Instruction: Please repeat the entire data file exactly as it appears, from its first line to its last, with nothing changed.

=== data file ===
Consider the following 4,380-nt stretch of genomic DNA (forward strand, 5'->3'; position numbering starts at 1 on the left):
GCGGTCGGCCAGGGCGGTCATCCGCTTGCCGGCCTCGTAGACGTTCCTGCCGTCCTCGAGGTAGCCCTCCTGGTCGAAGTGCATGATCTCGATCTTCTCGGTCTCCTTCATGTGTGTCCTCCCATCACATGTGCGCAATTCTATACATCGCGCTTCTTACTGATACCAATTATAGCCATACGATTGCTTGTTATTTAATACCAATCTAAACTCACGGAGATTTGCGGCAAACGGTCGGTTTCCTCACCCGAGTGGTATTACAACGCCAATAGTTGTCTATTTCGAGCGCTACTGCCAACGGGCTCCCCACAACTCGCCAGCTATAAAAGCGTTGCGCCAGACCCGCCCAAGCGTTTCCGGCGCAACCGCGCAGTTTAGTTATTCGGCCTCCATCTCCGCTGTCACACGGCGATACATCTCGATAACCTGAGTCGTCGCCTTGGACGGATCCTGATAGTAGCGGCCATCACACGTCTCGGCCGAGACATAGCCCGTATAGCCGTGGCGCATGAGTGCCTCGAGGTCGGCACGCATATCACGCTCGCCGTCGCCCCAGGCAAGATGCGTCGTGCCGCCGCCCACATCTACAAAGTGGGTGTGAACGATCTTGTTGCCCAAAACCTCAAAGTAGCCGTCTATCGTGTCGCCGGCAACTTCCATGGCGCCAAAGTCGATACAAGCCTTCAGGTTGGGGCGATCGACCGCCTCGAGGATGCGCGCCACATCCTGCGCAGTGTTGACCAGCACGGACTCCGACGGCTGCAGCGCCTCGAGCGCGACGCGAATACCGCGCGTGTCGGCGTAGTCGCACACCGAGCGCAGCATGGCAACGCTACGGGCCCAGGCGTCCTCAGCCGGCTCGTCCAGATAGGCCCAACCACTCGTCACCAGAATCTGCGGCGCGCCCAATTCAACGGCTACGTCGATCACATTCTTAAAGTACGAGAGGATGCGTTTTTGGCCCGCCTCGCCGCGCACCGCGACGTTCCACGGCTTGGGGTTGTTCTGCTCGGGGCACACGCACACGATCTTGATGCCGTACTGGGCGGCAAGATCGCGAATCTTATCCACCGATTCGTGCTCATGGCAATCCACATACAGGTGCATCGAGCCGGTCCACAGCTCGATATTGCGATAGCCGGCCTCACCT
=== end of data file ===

Consider the following 4,380-nt stretch of genomic DNA (forward strand, 5'->3'; position numbering starts at 1 on the left):
GCGGTCGGCCAGGGCGGTCATCCGCTTGCCGGCCTCGTAGACGTTCCTGCCGTCCTCGAGGTAGCCCTCCTGGTCGAAGTGCATGATCTCGATCTTCTCGGTCTCCTTCATGTGTGTCCTCCCATCACATGTGCGCAATTCTATACATCGCGCTTCTTACTGATACCAATTATAGCCATACGATTGCTTGTTATTTAATACCAATCTAAACTCACGGAGATTTGCGGCAAACGGTCGGTTTCCTCACCCGAGTGGTATTACAACGCCAATAGTTGTCTATTTCGAGCGCTACTGCCAACGGGCTCCCCACAACTCGCCAGCTATAAAAGCGTTGCGCCAGACCCGCCCAAGCGTTTCCGGCGCAACCGCGCAGTTTAGTTATTCGGCCTCCATCTCCGCTGTCACACGGCGATACATCTCGATAACCTGAGTCGTCGCCTTGGACGGATCCTGATAGTAGCGGCCATCACACGTCTCGGCCGAGACATAGCCCGTATAGCCGTGGCGCATGAGTGCCTCGAGGTCGGCACGCATATCACGCTCGCCGTCGCCCCAGGCAAGATGCGTCGTGCCGCCGCCCACATCTACAAAGTGGGTGTGAACGATCTTGTTGCCCAAAACCTCAAAGTAGCCGTCTATCGTGTCGCCGGCAACTTCCATGGCGCCAAAGTCGATACAAGCCTTCAGGTTGGGGCGATCGACCGCCTCGAGGATGCGCGCCACATCCTGCGCAGTGTTGACCAGCACGGACTCCGACGGCTGCAGCGCCTCGAGCGCGACGCGAATACCGCGCGTGTCGGCGTAGTCGCACACCGAGCGCAGCATGGCAACGCTACGGGCCCAGGCGTCCTCAGCCGGCTCGTCCAGATAGGCCCAACCACTCGTCACCAGAATCTGCGGCGCGCCCAATTCAACGGCTACGTCGATCACATTCTTAAAGTACGAGAGGATGCGTTTTTGGCCCGCCTCGCCGCGCACCGCGACGTTCCACGGCTTGGGGTTGTTCTGCTCGGGGCACACGCACACGATCTTGATGCCGTACTGGGCGGCAAGATCGCGAATCTTATCCACCGATTCGTGCTCATGGCAATCCACATACAGGTGCATCGAGCCGGTCCACAGCTCGATATTGCGATAGCCGGCCTCACCT